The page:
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Rab-a-dab-a-do!

4/28/2017 | Author: Andrew Jakovac | Category: Guide | 198 Comments

-a-dabba-doo!

 

Yes, we’ve been out of the stone age for some time, however the new Rab Neutrino and Neutrino Endurance bags will make you want to yelp with glee like a Flintstone leaving work on a Friday.  



Not only are the new Rab designs a far cry from the old ages of down sleeping bags, but the new tech will take you for a trip. Most of the time we review new developing technologies to see if those changes are for the better or worse, or if they have any effect at all.  We only promote gear that improves the end-user experience and these new bags are no slouch.  I took the new Rab’s through extensive field testing in the least favorable seasons to find the benefits- and was thoroughly impressed.  


After using many other top tier brands , I came to comparing the best of the two that I had found in 10+ years of searching. The real testing began when I questioned if my ‘current best’ is the best that can be achieved. Hopefully you read an unbiased gear blog, instead of investing your hard earned dollars to buy both and play testing dummy.  That is, unless you are me, and fall into your own trap.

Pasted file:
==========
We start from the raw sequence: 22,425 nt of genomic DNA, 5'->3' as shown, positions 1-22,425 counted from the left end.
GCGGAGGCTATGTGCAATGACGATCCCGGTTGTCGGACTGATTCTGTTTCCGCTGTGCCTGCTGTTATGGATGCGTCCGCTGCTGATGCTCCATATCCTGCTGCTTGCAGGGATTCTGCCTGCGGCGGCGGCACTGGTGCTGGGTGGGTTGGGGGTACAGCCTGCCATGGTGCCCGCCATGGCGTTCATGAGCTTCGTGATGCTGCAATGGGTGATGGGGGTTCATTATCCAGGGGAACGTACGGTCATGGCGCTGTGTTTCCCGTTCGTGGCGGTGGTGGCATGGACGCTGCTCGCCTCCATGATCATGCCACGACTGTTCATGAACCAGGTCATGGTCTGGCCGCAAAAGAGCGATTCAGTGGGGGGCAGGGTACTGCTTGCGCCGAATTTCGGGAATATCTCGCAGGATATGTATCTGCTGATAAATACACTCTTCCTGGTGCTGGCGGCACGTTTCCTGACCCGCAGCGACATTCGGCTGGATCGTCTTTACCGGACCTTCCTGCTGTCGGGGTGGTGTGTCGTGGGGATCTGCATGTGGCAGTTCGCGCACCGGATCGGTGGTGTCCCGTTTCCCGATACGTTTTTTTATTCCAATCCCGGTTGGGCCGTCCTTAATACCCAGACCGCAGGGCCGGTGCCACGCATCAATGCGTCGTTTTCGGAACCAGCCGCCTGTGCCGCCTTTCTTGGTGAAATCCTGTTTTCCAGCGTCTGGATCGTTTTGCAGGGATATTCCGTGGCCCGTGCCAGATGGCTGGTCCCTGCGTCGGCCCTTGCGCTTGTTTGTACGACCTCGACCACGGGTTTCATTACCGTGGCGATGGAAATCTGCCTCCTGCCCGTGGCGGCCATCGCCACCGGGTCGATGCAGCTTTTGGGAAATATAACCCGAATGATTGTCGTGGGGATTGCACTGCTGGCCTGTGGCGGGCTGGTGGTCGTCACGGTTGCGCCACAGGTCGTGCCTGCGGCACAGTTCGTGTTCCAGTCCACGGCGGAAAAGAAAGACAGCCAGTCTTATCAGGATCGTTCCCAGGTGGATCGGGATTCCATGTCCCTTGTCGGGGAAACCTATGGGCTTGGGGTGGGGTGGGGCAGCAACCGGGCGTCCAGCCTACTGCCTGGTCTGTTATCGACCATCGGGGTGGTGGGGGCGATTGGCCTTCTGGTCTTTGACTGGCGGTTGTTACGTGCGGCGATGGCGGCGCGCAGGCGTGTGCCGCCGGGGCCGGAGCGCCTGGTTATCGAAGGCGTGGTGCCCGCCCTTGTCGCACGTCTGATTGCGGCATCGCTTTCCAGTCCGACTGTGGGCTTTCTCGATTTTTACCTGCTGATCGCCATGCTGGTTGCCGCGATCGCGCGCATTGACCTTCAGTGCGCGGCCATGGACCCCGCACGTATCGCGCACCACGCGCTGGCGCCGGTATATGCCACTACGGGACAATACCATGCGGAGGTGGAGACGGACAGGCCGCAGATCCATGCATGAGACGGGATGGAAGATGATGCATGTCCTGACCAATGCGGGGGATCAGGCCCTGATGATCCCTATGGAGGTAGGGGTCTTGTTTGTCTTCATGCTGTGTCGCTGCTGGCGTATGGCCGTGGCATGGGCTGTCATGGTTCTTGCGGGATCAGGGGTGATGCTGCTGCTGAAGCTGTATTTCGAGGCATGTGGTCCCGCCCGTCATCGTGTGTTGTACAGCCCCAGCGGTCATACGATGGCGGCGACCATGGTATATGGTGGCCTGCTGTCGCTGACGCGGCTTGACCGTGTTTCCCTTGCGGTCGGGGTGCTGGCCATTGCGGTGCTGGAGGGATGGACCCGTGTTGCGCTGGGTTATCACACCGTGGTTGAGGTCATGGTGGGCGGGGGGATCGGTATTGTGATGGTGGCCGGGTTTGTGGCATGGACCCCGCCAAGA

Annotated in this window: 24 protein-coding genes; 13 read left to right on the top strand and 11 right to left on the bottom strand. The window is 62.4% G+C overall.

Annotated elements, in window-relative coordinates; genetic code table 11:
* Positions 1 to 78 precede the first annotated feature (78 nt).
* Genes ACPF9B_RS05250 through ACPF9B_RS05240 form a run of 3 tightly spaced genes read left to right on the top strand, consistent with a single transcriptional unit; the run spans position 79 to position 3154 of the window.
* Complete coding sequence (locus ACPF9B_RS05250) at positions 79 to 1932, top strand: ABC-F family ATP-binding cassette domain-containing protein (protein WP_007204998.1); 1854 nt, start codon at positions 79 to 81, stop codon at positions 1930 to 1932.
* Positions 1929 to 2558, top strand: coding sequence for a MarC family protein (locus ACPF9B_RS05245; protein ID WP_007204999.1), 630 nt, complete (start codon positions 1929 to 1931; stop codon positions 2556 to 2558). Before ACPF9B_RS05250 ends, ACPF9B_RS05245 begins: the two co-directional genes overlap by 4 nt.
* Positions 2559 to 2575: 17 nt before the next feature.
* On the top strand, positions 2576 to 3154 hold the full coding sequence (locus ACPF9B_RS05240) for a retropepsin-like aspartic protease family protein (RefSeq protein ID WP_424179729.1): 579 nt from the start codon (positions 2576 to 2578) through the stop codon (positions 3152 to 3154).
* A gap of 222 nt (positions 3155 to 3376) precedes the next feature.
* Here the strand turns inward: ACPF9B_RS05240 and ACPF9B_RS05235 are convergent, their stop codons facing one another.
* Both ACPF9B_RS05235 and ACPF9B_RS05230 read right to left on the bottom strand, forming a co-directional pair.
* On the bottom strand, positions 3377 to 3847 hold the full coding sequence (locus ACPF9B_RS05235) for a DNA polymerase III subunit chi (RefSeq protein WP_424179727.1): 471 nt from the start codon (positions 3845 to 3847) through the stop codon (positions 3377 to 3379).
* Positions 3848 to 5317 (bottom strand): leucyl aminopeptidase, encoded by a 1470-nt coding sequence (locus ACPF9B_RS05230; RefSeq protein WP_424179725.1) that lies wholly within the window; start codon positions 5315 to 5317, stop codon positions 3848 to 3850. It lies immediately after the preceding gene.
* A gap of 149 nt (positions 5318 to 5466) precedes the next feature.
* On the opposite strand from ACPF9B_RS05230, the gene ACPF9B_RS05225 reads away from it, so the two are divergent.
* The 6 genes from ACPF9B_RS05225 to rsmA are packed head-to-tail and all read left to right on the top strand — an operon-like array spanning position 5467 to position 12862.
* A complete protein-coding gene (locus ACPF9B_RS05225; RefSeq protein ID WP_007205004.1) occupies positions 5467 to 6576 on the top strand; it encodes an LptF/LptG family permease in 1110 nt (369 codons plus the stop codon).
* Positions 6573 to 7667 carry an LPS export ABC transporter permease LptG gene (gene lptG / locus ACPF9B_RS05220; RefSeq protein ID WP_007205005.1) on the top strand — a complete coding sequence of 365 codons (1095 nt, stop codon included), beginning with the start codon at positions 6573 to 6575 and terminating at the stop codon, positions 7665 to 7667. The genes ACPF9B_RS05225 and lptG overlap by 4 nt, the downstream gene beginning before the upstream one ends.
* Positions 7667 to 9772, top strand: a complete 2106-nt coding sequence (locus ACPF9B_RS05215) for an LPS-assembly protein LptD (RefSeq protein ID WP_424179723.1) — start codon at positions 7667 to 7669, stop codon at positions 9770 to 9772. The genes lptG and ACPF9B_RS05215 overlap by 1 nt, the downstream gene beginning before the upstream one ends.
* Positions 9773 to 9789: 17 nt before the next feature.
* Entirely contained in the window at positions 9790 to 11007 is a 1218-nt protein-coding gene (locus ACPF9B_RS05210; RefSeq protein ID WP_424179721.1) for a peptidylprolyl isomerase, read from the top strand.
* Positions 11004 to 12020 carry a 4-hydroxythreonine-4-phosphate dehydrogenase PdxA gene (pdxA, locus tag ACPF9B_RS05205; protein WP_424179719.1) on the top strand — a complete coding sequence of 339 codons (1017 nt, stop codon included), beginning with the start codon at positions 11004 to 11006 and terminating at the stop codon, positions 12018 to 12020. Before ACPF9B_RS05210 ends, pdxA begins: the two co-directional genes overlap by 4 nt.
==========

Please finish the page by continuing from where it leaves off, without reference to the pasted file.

The two best bags that I found were Rab and Western Mountaineering.  My experience with WM is extensive, from seasons as a backpacking wilderness ranger to multiple 15 day long backcountry hunts.  Before November 2016 my experience with Rab was none.  At the end of the day, all I want is to crawl into my bag and wake up rejuvenated, never having to think past falling asleep.


Conditions and Seasonality

If you’re like us, planning for your next adventures starts at the end of the last one. Cycling year long chains of adventures is something we love to do, but most of the legitimate multi-night adventures seem to occur from March-November.  That being said, the spring season usually produces the most abusive testing conditions - conditions that can punish the down user if not prepared. Hence, my down filled bags induce a Smeagol-esque hydrophobic paranoia during the months of March and April.


After analyzing the fabric suites, the down treatments, source tracking etc,  both companies are on par with each other, and any website research could tell you the same.  But how do they perform? Starting in November of 2016, I began side by side analysis of competing bags (RNE 400 v WM Ultralite and RNE 600 v WM Apache MF).  Finally, after my most recent adventure last weekend, long and wet then frozen hours in poor spring/wintertime conditions, I felt relieved to  be able to share my findings with you, and I hope you find the same.


Qualitative Analysis



Rab Neutrino Endurance 400 (25℉)

MSRP: $435

Weight: 1lb 15oz

Rab Neutrino Endurance 600 (15℉)

MSRP: $499 USD

Weight: 2lbs 6oz

Rab pros:


  • Internal moisture mitigation

  • Wind resistance

  • External moisture resistance

  • Fit and feel